The parasite-of-unknown-origin soon begins communicating with our hero, spouting eyes and mouths on his fingertips or palms to suit his purpose (and presumably small vocal chords inside to allow it to speak). The creature, which takes the name Migi (for "right"), is a calculatedly comical looking creation, and it's clear that at one level he's meant to stand in for the awkwardness of young adolescent body change. In one early sequence, for instance, the curious parasite hand tries to give Shinichi an erection as he stands before a public urinal to see what the experience is like. Our good-hearted hero is not at all amused.
Writer/artist Iwaaki plays his hero's adolescent travails for knowing chuckles, and there are plenty of moments that read more like high school comedy than they do terror. Which is not to say that Parasyte stints on the shape-shifting horrors: to remind us of the ever-present peril, we regularly cut to other host bodies as they attack and feed on their human victims. To Shinichi, this act smacks of cannibalism, though the non-human Migi doesn't see it that way. To its "mind," singly focusing on devouring on humans is natural and amoral. Unlike humans, who seem to be willing to "eat anything," his appetite appears to have a specific natural function: to regulate and thin out the human population before it completely trashes the planet.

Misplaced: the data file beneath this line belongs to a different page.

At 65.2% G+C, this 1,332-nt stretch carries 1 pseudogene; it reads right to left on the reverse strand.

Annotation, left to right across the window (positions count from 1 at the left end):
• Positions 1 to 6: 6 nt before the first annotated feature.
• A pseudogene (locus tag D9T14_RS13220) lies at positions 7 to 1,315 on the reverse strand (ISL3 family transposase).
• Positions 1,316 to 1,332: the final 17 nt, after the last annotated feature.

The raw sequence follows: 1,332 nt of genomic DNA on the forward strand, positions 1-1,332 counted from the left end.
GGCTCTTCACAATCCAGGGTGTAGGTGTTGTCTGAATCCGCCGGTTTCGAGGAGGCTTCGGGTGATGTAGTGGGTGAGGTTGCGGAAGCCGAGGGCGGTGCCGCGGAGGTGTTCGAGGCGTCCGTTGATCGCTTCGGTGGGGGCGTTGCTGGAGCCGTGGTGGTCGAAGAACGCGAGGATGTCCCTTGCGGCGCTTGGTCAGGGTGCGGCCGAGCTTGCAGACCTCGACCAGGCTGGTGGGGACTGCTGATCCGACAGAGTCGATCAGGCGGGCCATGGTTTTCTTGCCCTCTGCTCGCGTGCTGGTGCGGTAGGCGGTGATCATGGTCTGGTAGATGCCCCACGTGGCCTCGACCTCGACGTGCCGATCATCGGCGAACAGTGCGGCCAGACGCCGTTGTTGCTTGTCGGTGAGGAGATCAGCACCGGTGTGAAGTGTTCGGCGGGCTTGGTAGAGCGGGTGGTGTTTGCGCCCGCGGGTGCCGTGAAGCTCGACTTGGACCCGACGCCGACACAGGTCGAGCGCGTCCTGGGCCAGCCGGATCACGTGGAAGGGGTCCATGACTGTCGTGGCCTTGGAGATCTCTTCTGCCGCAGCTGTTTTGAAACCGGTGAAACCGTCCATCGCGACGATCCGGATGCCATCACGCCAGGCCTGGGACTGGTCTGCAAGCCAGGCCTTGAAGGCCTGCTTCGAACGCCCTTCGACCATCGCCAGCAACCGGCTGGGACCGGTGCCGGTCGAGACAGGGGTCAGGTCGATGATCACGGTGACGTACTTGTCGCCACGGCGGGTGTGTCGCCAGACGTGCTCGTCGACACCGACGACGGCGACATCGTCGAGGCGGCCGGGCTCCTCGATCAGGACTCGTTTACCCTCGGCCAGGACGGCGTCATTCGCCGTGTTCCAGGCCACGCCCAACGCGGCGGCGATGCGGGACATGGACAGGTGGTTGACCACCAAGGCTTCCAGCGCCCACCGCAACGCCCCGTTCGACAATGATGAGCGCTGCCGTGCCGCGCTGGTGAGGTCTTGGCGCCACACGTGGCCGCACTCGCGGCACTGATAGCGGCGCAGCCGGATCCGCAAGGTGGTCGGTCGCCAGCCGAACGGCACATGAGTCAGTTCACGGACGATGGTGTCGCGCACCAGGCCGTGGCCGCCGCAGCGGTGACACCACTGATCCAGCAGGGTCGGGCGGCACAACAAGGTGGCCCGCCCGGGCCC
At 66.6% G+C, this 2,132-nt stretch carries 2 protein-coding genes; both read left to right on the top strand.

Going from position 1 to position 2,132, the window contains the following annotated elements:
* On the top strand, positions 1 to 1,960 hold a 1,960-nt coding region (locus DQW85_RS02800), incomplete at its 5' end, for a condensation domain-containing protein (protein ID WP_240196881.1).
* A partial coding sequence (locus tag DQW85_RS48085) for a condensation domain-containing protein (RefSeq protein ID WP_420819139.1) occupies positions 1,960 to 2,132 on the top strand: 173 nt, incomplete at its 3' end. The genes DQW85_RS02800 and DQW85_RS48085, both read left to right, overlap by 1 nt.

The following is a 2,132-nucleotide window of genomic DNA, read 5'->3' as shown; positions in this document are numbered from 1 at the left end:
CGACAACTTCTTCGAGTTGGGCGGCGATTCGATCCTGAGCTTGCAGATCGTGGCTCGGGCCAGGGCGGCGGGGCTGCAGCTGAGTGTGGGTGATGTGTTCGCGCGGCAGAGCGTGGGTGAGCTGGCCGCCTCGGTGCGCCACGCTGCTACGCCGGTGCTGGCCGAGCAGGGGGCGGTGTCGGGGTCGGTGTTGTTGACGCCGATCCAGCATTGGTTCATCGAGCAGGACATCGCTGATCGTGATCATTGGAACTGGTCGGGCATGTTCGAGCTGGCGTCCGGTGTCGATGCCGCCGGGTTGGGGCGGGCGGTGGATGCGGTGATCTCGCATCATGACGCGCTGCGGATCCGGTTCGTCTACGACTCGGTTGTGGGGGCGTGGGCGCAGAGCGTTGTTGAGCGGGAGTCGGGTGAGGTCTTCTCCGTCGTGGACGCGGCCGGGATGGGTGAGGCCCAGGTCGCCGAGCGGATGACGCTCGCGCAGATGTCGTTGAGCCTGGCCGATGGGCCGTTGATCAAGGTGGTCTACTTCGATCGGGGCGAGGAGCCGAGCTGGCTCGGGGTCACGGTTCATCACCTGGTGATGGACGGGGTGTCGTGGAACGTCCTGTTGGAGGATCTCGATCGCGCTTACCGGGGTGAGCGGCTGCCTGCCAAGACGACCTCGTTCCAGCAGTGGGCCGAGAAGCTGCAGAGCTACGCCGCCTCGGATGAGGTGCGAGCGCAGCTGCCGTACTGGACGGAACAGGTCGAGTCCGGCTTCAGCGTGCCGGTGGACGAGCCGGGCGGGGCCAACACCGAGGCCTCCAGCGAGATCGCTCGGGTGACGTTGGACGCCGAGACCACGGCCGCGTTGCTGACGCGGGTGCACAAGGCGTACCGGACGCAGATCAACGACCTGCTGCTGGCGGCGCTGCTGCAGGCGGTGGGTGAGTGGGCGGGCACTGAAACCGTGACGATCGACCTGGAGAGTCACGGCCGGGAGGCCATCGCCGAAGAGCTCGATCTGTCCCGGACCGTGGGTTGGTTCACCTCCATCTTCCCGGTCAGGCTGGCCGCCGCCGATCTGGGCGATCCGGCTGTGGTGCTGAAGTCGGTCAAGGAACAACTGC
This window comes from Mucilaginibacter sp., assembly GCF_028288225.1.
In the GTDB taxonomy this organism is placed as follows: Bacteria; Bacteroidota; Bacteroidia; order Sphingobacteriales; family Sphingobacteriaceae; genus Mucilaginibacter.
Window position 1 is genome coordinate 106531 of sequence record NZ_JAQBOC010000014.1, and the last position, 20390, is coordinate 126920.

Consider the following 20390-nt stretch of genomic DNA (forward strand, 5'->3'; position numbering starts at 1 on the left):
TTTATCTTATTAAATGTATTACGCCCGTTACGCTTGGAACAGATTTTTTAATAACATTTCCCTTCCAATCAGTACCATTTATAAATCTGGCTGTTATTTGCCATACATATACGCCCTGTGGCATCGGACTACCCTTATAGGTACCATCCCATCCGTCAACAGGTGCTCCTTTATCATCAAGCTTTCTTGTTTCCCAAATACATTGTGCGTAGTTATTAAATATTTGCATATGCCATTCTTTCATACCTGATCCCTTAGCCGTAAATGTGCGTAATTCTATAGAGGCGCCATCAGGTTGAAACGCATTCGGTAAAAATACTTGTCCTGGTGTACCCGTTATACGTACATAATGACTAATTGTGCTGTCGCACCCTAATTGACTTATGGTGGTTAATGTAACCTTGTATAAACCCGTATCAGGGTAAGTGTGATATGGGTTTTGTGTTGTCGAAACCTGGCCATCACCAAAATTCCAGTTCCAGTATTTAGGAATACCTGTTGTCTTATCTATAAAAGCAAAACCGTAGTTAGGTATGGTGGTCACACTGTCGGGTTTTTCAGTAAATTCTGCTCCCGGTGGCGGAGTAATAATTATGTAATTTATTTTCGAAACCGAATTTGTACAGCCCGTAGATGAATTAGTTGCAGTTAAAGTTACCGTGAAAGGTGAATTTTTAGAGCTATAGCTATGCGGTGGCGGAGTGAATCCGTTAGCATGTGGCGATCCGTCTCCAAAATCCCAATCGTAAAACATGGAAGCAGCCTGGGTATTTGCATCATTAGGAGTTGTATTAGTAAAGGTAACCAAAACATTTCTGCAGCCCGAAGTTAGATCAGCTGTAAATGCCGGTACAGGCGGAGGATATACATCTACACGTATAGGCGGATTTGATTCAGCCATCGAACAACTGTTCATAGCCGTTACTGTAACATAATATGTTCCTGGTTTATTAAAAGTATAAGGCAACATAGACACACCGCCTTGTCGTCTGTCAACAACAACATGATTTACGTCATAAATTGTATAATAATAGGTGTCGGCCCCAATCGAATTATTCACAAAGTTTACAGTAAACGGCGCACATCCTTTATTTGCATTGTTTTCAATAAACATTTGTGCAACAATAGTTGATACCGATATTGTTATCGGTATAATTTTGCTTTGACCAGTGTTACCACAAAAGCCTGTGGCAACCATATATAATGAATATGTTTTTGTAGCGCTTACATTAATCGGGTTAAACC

Iwaaki's art is generally more expressive when it comes to rendering his title creatures than it is his human figures – who frequently are given the same facial expression in more than one panel on a page. But in a way this stunted affect works to maintain the flat drive-in movie vibe of his story. (It also helps to reinforce the pod people element of the story since the art provides no real clue as to who is human or host body until they reveal themselves.) While there are other manga artists out there capable of producing more evocative, lingering horror comics (cf., Hideshi Hino, Junji Ito), there is a sort of Sci-Fi Channel appeal to the way that Iwaaki depicts both his gory horrors and his scenes of teenaged angst. By the time the first book introduced a shapely female host masquerading as one of Shinichi's teachers, I was ready to follow this B-movie manga to its conclusion. Wonder if John Carpenter'd consider doing the movie version?